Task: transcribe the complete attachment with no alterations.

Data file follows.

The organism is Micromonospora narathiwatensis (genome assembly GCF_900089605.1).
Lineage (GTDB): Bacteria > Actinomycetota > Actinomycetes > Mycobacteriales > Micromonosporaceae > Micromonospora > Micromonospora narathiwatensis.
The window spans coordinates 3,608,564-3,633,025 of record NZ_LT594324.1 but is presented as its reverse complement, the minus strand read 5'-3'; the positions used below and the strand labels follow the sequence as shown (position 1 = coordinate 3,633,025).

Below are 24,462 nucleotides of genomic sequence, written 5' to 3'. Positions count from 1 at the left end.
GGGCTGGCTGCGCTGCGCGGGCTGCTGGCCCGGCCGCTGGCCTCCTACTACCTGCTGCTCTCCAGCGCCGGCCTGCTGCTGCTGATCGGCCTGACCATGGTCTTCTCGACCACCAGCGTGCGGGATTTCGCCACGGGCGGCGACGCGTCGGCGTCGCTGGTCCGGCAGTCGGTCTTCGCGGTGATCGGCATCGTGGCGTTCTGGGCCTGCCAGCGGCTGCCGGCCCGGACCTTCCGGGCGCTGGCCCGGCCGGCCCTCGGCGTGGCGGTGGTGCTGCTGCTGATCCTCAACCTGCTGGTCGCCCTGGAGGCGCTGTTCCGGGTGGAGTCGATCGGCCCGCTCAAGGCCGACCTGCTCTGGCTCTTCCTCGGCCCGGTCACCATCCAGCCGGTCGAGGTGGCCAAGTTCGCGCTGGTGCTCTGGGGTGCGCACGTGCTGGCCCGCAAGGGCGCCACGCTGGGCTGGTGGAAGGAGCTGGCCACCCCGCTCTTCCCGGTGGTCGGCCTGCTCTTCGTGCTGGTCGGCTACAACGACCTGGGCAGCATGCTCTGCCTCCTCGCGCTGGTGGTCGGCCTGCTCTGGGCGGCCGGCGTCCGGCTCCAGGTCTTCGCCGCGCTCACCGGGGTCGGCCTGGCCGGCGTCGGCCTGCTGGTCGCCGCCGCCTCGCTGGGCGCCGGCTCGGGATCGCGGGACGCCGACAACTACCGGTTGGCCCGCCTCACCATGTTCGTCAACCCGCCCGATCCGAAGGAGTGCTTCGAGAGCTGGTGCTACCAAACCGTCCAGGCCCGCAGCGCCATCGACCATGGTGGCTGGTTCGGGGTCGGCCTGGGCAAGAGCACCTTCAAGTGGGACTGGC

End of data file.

The organism is Micromonospora narathiwatensis (genome assembly GCF_900089605.1).
Lineage (GTDB): Bacteria > Actinomycetota > Actinomycetes > Mycobacteriales > Micromonosporaceae > Micromonospora > Micromonospora narathiwatensis.
The window spans coordinates 3,608,564-3,633,025 of record NZ_LT594324.1 but is presented as its reverse complement, the minus strand read 5'-3'; the positions used below and the strand labels follow the sequence as shown (position 1 = coordinate 3,633,025).

Below are 24,462 nucleotides of genomic sequence, written 5' to 3'. Positions count from 1 at the left end.
GGGCTGGCTGCGCTGCGCGGGCTGCTGGCCCGGCCGCTGGCCTCCTACTACCTGCTGCTCTCCAGCGCCGGCCTGCTGCTGCTGATCGGCCTGACCATGGTCTTCTCGACCACCAGCGTGCGGGATTTCGCCACGGGCGGCGACGCGTCGGCGTCGCTGGTCCGGCAGTCGGTCTTCGCGGTGATCGGCATCGTGGCGTTCTGGGCCTGCCAGCGGCTGCCGGCCCGGACCTTCCGGGCGCTGGCCCGGCCGGCCCTCGGCGTGGCGGTGGTGCTGCTGCTGATCCTCAACCTGCTGGTCGCCCTGGAGGCGCTGTTCCGGGTGGAGTCGATCGGCCCGCTCAAGGCCGACCTGCTCTGGCTCTTCCTCGGCCCGGTCACCATCCAGCCGGTCGAGGTGGCCAAGTTCGCGCTGGTGCTCTGGGGTGCGCACGTGCTGGCCCGCAAGGGCGCCACGCTGGGCTGGTGGAAGGAGCTGGCCACCCCGCTCTTCCCGGTGGTCGGCCTGCTCTTCGTGCTGGTCGGCTACAACGACCTGGGCAGCATGCTCTGCCTCCTCGCGCTGGTGGTCGGCCTGCTCTGGGCGGCCGGCGTCCGGCTCCAGGTCTTCGCCGCGCTCACCGGGGTCGGCCTGGCCGGCGTCGGCCTGCTGGTCGCCGCCGCCTCGCTGGGCGCCGGCTCGGGATCGCGGGACGCCGACAACTACCGGTTGGCCCGCCTCACCATGTTCGTCAACCCGCCCGATCCGAAGGAGTGCTTCGAGAGCTGGTGCTACCAAACCGTCCAGGCCCGCAGCGCCATCGACCATGGTGGCTGGTTCGGGGTCGGCCTGGGCAAGAGCACCTTCAAGTGGGACTGGC